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Year : 2017  |  Volume : 4  |  Issue : 3  |  Page : 181-182

Unanticipated difficult airway in male hypogonadism

Department of Anaesthesiology and Critical Care, Sri Venkateswara Institute of Medical Sciences, Tirupati, Andhra Pradesh, India

Date of Web Publication8-Sep-2017

Correspondence Address:
Pasupuleti Hemalatha
Department of Anaesthesiology and Critical Care, Sri Venkateswara Institute of Medical Sciences, SVIMS University, Tirupati - 517 507, Andhra Pradesh
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Source of Support: None, Conflict of Interest: None

DOI: 10.4103/jnacc.jnacc_2_17

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How to cite this article:
Hemalatha P, Aparna B, Samantaray A, Rao MH. Unanticipated difficult airway in male hypogonadism. J Neuroanaesthesiol Crit Care 2017;4:181-2

How to cite this URL:
Hemalatha P, Aparna B, Samantaray A, Rao MH. Unanticipated difficult airway in male hypogonadism. J Neuroanaesthesiol Crit Care [serial online] 2017 [cited 2019 Apr 24];4:181-2. Available from: http://www.jnaccjournal.org/text.asp?2017/4/3/181/214151

Difficulty in endotracheal intubation (ETI) is not very uncommon in patients with endocrine abnormality such as dwarfism[1],[2] and acromegaly.[3] However, a difficult airway in a case of hypogonadism with no obvious body deformity is very much unanticipated and also scarcely reported in Indian literature.[4] Here, we present a case of an unanticipated difficult intubation in a young boy with hypogonadism posted for an elective surgery.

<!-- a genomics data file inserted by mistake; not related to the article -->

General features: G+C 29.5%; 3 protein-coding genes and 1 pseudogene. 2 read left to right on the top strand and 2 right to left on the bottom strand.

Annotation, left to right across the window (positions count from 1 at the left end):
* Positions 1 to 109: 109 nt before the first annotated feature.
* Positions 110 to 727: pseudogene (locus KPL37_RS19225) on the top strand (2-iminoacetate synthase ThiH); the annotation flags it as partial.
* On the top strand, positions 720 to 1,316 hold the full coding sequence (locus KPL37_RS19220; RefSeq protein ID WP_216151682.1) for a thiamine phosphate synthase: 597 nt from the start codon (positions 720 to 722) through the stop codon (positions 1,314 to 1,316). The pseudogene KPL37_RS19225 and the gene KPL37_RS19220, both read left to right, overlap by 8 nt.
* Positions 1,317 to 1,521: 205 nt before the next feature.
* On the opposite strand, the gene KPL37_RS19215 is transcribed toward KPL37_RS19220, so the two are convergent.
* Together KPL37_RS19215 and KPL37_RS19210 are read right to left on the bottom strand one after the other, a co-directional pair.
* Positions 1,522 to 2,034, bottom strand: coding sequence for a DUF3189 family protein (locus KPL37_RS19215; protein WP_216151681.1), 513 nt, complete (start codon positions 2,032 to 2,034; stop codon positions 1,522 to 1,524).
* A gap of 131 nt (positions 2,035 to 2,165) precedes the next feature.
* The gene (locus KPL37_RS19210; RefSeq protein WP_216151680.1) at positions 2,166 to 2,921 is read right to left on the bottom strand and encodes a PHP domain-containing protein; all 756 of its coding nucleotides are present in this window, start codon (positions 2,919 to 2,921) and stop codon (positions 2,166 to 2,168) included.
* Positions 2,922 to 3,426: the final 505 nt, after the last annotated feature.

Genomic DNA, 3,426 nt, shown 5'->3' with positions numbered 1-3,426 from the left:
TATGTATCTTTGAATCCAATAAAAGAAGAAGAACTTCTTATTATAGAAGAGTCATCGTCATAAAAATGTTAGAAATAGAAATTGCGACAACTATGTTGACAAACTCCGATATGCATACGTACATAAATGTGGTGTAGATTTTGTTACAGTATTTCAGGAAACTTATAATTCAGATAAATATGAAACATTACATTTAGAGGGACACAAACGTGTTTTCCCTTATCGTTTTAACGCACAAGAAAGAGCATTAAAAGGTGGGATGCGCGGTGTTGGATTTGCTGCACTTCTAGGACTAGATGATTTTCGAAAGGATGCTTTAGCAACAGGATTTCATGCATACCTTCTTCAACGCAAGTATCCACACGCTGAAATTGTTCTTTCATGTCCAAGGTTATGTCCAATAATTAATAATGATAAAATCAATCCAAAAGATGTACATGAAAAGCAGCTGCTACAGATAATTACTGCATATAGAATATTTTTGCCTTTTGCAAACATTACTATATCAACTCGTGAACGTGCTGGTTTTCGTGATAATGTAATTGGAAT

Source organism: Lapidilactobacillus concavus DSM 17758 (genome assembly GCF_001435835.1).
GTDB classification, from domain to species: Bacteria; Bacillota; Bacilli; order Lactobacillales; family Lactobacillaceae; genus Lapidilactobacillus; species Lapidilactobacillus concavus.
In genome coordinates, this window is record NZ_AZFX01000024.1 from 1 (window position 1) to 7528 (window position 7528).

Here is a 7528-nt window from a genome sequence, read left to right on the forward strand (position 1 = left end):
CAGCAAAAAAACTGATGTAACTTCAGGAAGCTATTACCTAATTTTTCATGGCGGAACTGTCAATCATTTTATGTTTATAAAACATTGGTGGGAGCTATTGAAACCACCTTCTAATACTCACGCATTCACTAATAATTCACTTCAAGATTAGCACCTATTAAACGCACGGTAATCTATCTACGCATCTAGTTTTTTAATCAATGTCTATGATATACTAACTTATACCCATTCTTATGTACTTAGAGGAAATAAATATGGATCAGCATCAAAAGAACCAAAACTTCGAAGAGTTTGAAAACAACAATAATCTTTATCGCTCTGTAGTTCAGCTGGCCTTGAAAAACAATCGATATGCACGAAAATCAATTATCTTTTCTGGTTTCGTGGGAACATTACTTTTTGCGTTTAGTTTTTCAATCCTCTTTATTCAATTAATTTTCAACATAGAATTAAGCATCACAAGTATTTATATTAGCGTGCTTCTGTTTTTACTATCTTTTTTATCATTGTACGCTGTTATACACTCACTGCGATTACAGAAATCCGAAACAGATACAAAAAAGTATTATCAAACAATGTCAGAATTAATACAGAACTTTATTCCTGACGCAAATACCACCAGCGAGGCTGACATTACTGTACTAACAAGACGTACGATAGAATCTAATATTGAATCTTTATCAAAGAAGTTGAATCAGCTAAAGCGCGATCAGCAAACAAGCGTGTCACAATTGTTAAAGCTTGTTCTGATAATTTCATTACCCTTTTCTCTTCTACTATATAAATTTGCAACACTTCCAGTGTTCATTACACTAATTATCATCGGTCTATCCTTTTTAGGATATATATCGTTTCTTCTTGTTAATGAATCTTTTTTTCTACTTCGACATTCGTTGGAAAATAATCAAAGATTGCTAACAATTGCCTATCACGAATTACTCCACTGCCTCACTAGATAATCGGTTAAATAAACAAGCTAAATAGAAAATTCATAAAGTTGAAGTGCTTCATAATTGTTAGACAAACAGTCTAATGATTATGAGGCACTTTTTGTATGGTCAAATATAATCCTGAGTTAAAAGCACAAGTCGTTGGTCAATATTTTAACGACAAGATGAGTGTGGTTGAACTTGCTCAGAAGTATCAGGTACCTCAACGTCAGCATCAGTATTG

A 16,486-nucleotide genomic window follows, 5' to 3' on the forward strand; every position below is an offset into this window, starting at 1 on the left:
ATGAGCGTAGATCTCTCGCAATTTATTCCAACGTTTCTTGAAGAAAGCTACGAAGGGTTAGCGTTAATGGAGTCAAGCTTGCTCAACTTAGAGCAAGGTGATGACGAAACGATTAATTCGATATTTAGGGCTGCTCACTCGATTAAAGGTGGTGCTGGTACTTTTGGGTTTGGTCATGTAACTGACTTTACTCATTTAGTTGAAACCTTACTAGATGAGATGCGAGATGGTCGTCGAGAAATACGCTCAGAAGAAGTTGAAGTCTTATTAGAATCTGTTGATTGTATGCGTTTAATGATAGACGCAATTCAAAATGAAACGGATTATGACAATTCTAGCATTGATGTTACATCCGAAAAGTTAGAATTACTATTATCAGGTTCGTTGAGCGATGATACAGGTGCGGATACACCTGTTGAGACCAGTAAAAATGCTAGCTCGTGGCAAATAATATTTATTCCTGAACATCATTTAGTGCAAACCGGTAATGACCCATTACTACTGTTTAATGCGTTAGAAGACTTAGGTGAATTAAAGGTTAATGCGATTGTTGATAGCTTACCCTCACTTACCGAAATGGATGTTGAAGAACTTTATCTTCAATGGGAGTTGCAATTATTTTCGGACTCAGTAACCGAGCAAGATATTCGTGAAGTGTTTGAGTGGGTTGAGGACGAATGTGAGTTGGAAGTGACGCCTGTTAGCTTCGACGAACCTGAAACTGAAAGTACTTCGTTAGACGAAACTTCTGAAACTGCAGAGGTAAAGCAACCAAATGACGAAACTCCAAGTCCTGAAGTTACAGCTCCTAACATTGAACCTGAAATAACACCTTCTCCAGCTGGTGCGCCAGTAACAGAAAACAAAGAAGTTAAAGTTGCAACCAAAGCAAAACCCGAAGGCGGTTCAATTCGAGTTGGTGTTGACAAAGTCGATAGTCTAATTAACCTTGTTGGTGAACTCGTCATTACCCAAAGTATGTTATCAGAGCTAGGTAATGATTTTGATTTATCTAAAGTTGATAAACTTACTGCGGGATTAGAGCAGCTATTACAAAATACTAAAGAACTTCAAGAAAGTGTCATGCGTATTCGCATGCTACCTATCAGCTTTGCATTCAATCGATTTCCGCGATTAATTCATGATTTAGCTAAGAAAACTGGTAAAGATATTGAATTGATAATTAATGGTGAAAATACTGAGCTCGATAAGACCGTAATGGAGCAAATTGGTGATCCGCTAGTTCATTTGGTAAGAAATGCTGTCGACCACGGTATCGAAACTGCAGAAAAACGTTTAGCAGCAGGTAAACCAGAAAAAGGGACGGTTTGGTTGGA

An 18-year-old boy of height/weight 26.5 kg/136 cm (<3rd percentile) presented with chief complaints of headache and vomiting. Further examination showed left superior quadrant hemianopia and absent secondary sexual characters. Airway examination showed Mallampatti Grade II (MPG-II). Hormonal assay showed decreased levels of gonadotrophin releasing hormone. Computed tomography (CT) and magnetic resonance imaging (MRI) showed craniopharyngioma with mass effect on third ventricle. The patient was posted for excision of the tumour. After induction of general anaesthesia, ETI was tried with an age appropriate sized (8.0 mm ID) cuffed oral endotracheal tube (ETT). However, to our surprise the ETT could not be passed below the vocal cords, further attempts to pass 7.5 and 6.5 mm ID ETT also failed and finally a 6.0 mm ETT was passed snugly (Cormack–Lehane Grade I). As there was no air leak cuff was not inflated. At the end of the surgery, neuromuscular paralysis was reversed with neostigmine, glycopyrrolate and extubated. Immediately after extubation patient developed inspiratory stridor, which was treated with 100% oxygen, jaw thrust, adrenaline nebulization and subsided within 10 min.

We encountered intubation difficulty when age appropriate ETT[5] was used in an otherwise easy airway (MPG-II). The patient's airway was re-evaluated in the post-operative period. The CT scan showed tracheal diameter at cricoid ring was 11 mm × 10 mm [Figure 1] and at the thyroid cartilage was 12 mm × 9 mm (anteroposterior/transverse) [Figure 2]. MRI could not give us any information as it was confined to cranium.
Figure 1: Computed tomographic scan showing the laryngeal measurements at the level of thyroid cartilage cross section

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Figure 2: Computed tomographic scan showing the laryngeal measurements at the level of cricoid cross section